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Shingles: Get the Facts

What is shingles?

Shingles (also known as herpes zoster, or simply zoster) is a viral infection caused by the varicella-zoster virus, which is the same virus that causes chicken pox. The infection typically lasts approximately two to six weeks. Shingles can present anywhere on the body, however it most often shows as a single strip of blisters on either the left or right side of your torso. Shingles is not life-threatening, however it is known to be a very painful infection. There are an estimated one million cases in the United States every year. While most people only develop shingles once in their lifetime (similar to chicken pox), some patients may experience a recurrence of this infection. Elderly patients and patients with weak or compromised immune systems are most at risk of developing a shingles infection.

Symptoms of shingles

The shingles rash is usually preceded by sensations of burning, itching or tingling. These sensations usually occur two to three days before the rash becomes apparent. The pain level can range from person to person. Some patients experience the singles pain, but never develop the rash. During the infection, people may experience:

  • Pain, burning, numbness and/or tingling
  • Sensitivity to touch
  • A red rash that begins a few days after the pain
  • Fluid-filled blisters that break open and crust over
  • Itching
  • Fever
  • Headache
  • Sensitivity to light (photosensitivity)
  • Fatigue
  • Flu-like symptoms such as dizziness, weakness and light-headedness

Risk factors

Shingles can only occur in individuals who have previously been exposed to the varicella-zoster virus. After you have initially been exposed, the virus lays dormant in the nerve tissue near the spinal cord and brain. After an undetermined amount of time (normally several decades), the virus can be re-activated as shingles. You can only pass shingles on to another person if that person has been previously exposed to the varicella-zoster virus as well. Individuals who have not been previously exposed will not develop shingles from contact with an infected patient. A variety of factors can re-activate the varicella-zoster virus. These factors include:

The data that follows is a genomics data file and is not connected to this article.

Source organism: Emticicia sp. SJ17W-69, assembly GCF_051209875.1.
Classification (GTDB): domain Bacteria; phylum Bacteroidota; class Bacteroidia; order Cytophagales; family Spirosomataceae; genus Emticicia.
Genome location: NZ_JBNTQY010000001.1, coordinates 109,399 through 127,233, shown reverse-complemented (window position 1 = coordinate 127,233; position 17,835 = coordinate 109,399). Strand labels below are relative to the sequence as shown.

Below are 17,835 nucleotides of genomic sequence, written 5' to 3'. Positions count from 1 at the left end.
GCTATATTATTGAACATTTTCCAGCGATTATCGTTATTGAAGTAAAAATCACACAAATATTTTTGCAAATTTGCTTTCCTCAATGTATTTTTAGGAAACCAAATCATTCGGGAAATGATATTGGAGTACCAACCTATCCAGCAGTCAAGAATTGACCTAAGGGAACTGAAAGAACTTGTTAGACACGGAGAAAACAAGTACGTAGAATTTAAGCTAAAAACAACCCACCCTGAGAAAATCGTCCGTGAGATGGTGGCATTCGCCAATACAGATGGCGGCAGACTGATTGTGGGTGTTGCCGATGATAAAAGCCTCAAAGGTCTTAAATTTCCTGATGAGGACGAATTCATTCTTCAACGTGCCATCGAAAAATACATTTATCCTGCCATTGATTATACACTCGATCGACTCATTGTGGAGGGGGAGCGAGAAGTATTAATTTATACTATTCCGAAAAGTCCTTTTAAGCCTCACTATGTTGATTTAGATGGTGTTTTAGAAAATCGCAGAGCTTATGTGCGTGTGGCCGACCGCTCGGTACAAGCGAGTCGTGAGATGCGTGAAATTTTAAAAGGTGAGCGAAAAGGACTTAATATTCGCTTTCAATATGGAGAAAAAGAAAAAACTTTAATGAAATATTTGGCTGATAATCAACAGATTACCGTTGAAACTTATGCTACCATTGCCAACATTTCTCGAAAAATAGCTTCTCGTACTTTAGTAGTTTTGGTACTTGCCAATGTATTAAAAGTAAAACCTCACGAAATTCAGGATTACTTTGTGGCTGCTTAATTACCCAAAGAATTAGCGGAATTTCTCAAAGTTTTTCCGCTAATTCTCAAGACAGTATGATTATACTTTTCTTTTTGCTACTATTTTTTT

• Certain medications such as immunosuppressants or steroids
  • Weakened immune system
  • Autoimmune diseases
  • Emotional stress
  • Psychological stress

Treatments for shingles

Once you are diagnosed, common treatments for shingles includes anti-viral medications such as acyclovir (Zovirax), valacyclovir (Valtrex) and famcyclovir (Famvir). These medications help to shorten the course of the infection and decrease the severity of the symptoms. These medications are most effective when started within 72 hours of the rash’s first appearance.

Pain medication may also be used to help the patient deal with the pain of the virus. Over-the-counter medications such as acetaminophen (Tylenol) or ibuprofen (Motrin or Advil) may be all that is needed to help deal with the pain. In more severe cases, stronger pain medications such as opioids may be needed until the infection has been cleared up. Over-the-counter anti-histamines such as diphenhydramine (Benedryl) may assist in managing any itching sensations that may accompany shingles.

Additionally, there are vaccines to help prevent both chickenpox and shingles. The vaccine for chicken pox is called he varicella vaccine (Varivax) and is a routine vaccination for children. The varicella-zoster vaccine (Zostavax) is recommended for older adults aged 60 years and older.